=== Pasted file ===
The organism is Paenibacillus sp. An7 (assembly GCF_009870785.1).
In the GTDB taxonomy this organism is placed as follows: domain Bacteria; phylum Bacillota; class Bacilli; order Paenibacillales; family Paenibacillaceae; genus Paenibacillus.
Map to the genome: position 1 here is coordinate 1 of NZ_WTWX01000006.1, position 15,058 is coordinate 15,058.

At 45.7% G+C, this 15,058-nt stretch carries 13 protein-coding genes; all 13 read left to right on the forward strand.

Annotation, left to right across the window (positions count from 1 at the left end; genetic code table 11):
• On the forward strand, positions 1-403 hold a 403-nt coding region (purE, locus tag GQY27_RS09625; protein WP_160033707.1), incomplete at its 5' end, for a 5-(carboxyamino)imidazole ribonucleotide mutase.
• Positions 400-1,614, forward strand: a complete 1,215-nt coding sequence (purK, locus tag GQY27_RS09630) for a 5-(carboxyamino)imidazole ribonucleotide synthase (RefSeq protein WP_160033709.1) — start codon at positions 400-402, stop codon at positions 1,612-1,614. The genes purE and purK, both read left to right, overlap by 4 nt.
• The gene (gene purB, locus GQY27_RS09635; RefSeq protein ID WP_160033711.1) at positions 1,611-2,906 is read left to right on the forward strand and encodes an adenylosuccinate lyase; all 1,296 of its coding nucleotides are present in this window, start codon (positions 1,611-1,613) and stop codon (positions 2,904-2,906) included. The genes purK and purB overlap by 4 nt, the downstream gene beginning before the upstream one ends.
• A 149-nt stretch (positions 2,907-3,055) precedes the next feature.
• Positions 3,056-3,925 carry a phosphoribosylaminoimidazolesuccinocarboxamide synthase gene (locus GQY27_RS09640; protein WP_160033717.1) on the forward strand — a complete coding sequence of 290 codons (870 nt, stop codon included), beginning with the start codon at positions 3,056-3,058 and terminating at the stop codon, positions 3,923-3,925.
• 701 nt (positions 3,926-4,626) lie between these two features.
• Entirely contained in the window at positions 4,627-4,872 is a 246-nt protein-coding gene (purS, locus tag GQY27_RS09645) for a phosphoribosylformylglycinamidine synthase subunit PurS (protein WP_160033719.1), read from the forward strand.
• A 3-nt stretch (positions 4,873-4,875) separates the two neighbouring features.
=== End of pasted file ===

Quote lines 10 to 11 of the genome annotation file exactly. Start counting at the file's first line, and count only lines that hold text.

• Positions 3,056-3,925 carry a phosphoribosylaminoimidazolesuccinocarboxamide synthase gene (locus GQY27_RS09640; protein WP_160033717.1) on the forward strand — a complete coding sequence of 290 codons (870 nt, stop codon included), beginning with the start codon at positions 3,056-3,058 and terminating at the stop codon, positions 3,923-3,925.
• 701 nt (positions 3,926-4,626) lie between these two features.